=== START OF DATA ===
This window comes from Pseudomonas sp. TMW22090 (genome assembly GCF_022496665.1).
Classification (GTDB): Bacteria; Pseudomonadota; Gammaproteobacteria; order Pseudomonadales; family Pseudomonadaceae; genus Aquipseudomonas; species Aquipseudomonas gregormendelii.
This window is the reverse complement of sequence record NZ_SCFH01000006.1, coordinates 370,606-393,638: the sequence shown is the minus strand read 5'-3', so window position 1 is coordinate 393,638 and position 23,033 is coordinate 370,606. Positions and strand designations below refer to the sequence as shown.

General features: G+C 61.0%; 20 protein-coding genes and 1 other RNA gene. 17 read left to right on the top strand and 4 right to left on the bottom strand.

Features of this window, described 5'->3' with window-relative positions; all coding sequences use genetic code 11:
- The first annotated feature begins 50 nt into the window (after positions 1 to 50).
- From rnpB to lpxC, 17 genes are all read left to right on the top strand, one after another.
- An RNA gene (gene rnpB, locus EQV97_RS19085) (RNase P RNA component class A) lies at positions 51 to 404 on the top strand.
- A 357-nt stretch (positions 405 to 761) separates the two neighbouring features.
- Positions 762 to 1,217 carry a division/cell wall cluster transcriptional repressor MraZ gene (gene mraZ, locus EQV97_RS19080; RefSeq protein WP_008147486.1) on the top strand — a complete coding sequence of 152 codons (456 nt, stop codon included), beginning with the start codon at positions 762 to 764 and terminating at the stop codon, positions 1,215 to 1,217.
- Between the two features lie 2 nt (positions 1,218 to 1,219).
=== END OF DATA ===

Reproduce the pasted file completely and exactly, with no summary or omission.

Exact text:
This window comes from Pseudomonas sp. TMW22090 (genome assembly GCF_022496665.1).
Classification (GTDB): Bacteria; Pseudomonadota; Gammaproteobacteria; order Pseudomonadales; family Pseudomonadaceae; genus Aquipseudomonas; species Aquipseudomonas gregormendelii.
This window is the reverse complement of sequence record NZ_SCFH01000006.1, coordinates 370,606-393,638: the sequence shown is the minus strand read 5'-3', so window position 1 is coordinate 393,638 and position 23,033 is coordinate 370,606. Positions and strand designations below refer to the sequence as shown.

General features: G+C 61.0%; 20 protein-coding genes and 1 other RNA gene. 17 read left to right on the top strand and 4 right to left on the bottom strand.

Features of this window, described 5'->3' with window-relative positions; all coding sequences use genetic code 11:
- The first annotated feature begins 50 nt into the window (after positions 1 to 50).
- From rnpB to lpxC, 17 genes are all read left to right on the top strand, one after another.
- An RNA gene (gene rnpB, locus EQV97_RS19085) (RNase P RNA component class A) lies at positions 51 to 404 on the top strand.
- A 357-nt stretch (positions 405 to 761) separates the two neighbouring features.
- Positions 762 to 1,217 carry a division/cell wall cluster transcriptional repressor MraZ gene (gene mraZ, locus EQV97_RS19080; RefSeq protein WP_008147486.1) on the top strand — a complete coding sequence of 152 codons (456 nt, stop codon included), beginning with the start codon at positions 762 to 764 and terminating at the stop codon, positions 1,215 to 1,217.
- Between the two features lie 2 nt (positions 1,218 to 1,219).